Tyrell Garrett, 15, took this photo as part of a project for Browne Education Campus on health and his environment.
Tyrell Garrett, a 15-year-old from Browne Education Campus in northeast D.C. says there's a lot of misinformation about sex among his friends.
"I've been hearing kids saying they use two condoms or something like that so they won’t have a baby," says Tyrell. "Another one is like, the girls stand on their head, and they won’t have no baby if they stand on their head. I don’t know if that's true. That doesn’t even sound like something that would work."
Tyrell and other students say when they can't speak to their parents about sex, they turn to teachers. But Andrea DeSantis with DCPS's Office of Youth Engagement says often adults don't know what to say.
"It's like they're dumbfounded," says DeSantis. "So we've done a lot of professional development around having those conversations. So maybe you don’t feel like you can give them correct information but at least you cannot shut them out and be open to at least talking to them where they can go."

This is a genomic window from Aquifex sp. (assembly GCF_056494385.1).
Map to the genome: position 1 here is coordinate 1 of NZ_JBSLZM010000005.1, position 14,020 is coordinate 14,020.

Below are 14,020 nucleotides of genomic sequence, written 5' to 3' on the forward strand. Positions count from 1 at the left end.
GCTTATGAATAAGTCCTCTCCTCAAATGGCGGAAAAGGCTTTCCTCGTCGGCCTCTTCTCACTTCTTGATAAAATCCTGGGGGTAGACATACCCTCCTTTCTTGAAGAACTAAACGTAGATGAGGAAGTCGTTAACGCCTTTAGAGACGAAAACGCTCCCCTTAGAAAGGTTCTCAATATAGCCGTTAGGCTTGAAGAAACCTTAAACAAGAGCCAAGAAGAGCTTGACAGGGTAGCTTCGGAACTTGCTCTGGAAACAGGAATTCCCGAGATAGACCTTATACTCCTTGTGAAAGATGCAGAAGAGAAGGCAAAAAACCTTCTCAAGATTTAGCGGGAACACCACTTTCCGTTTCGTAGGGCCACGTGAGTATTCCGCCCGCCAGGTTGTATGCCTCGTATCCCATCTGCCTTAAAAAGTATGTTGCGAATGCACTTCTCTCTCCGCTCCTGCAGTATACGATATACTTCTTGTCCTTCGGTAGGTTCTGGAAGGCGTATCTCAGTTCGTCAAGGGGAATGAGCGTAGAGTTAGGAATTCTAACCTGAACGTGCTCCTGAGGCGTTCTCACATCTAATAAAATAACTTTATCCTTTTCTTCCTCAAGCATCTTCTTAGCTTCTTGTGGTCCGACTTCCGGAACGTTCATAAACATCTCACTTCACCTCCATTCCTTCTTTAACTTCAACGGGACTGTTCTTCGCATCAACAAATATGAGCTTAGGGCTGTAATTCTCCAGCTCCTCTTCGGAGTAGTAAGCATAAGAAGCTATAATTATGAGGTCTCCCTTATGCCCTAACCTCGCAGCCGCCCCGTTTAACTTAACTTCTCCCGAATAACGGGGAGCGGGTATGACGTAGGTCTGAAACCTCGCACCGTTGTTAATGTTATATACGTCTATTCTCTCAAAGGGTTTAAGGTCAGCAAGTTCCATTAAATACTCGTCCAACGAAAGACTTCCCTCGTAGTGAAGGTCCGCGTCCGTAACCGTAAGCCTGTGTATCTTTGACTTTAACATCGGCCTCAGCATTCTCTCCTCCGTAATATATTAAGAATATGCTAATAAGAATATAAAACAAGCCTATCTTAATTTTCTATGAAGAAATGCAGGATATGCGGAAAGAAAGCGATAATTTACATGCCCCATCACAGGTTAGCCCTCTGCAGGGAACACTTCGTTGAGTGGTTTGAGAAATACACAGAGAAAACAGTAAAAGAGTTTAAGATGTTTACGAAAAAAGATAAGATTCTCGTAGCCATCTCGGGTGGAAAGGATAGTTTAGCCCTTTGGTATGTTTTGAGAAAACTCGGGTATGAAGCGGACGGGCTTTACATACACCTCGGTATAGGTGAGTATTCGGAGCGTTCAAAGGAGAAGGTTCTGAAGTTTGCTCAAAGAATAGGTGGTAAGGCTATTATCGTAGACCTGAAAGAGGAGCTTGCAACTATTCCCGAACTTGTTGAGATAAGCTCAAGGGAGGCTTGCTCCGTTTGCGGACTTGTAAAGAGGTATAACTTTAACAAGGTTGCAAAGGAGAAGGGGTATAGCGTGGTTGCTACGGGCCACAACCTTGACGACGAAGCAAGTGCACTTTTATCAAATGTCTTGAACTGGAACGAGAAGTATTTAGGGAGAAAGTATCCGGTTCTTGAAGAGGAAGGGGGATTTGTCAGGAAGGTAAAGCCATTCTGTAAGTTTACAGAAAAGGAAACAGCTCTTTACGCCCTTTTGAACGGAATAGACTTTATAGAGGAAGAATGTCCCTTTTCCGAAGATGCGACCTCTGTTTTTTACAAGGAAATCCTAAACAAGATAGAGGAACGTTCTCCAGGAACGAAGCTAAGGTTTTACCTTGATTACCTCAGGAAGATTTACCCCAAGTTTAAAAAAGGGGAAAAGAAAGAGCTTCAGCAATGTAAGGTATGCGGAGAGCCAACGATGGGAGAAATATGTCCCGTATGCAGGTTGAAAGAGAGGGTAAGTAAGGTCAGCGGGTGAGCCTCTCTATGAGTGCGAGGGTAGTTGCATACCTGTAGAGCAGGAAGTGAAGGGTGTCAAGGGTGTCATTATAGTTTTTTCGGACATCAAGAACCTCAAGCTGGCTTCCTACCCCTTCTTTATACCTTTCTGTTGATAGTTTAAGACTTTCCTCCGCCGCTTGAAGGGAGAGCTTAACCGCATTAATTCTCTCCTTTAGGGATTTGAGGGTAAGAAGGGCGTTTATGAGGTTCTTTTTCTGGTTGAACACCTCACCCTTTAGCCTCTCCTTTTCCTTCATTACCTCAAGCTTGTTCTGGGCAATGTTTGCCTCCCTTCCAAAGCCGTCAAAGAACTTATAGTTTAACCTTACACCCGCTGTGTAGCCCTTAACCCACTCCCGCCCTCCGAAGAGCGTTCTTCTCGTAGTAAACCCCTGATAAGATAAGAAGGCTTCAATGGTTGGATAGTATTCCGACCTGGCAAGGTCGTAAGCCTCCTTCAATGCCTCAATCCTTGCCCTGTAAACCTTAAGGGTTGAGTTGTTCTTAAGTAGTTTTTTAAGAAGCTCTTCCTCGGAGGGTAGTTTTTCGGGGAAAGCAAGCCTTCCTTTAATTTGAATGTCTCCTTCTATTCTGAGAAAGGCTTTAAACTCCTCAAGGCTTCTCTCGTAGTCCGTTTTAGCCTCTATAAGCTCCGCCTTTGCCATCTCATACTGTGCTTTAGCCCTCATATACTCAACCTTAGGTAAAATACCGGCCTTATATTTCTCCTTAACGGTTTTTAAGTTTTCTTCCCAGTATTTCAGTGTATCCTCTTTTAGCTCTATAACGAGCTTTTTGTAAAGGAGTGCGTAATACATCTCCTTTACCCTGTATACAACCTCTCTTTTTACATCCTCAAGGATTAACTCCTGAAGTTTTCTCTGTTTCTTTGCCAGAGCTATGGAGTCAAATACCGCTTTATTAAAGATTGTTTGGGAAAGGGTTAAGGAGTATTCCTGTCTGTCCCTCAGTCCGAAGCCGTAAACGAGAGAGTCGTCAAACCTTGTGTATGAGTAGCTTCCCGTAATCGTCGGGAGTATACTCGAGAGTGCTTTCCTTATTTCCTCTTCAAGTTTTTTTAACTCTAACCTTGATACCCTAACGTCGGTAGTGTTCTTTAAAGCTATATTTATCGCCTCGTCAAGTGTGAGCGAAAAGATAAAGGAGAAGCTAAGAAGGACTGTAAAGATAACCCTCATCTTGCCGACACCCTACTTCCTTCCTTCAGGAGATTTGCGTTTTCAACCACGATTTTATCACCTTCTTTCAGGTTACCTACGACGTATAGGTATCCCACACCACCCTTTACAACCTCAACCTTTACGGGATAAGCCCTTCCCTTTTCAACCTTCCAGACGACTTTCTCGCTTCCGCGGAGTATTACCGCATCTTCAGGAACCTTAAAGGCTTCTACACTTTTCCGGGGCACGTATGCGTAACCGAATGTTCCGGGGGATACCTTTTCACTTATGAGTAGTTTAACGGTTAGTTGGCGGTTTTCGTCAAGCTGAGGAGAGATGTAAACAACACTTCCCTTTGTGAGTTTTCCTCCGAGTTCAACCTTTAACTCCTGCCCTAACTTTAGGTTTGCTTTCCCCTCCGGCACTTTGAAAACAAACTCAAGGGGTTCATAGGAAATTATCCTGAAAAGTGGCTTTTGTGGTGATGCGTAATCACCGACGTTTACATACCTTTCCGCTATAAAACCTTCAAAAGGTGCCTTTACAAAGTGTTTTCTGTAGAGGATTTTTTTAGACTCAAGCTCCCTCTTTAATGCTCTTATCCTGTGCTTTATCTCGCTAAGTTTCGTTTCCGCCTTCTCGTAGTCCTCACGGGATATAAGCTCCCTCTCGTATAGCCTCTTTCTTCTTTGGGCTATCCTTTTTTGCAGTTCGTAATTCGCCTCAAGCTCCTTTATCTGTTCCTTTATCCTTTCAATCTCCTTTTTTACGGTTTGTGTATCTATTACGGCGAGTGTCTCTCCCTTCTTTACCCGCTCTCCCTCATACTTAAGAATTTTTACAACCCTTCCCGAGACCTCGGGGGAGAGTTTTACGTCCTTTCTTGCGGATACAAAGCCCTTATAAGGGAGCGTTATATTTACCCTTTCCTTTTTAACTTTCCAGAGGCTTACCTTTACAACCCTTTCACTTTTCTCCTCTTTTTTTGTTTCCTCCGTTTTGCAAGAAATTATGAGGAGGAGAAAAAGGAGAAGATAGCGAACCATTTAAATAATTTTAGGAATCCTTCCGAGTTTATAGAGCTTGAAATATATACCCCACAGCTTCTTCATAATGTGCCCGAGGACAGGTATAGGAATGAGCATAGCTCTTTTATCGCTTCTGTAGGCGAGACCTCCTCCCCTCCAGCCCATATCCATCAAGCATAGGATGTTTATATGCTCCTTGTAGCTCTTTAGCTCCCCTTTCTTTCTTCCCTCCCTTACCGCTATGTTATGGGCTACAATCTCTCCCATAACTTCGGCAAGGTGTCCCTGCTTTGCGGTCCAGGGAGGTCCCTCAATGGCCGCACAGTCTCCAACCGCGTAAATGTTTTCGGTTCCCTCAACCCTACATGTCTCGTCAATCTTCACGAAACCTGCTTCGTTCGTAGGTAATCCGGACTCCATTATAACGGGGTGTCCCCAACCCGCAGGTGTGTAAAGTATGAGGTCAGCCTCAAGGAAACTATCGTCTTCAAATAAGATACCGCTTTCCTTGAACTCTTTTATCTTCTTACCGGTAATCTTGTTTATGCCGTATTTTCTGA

The training involves teaching teachers how to have conversations about human anatomy, body image, relationships and abstinence. Diana Bruce, who directs the health and wellness programs for DCPS, says more adults involved, not just health educators and school nurses. She says it’s important for students to have accurate information because of the possible health outcomes in the District.
"When you look across the board, you know, our young people are at risk at greater proportions than the most of the rest of the country on chlamydia and gonorrhea, on HIV, on pregnancy," says Bruce.
Also, Bruce says health education affects what students learn inside the classroom.
"This impacts behavior, this impacts attendance, this impacts academic performance, this impacts health," she says.
DCPS is evaluating the program and is in the process of recruiting 10 additional middle schools.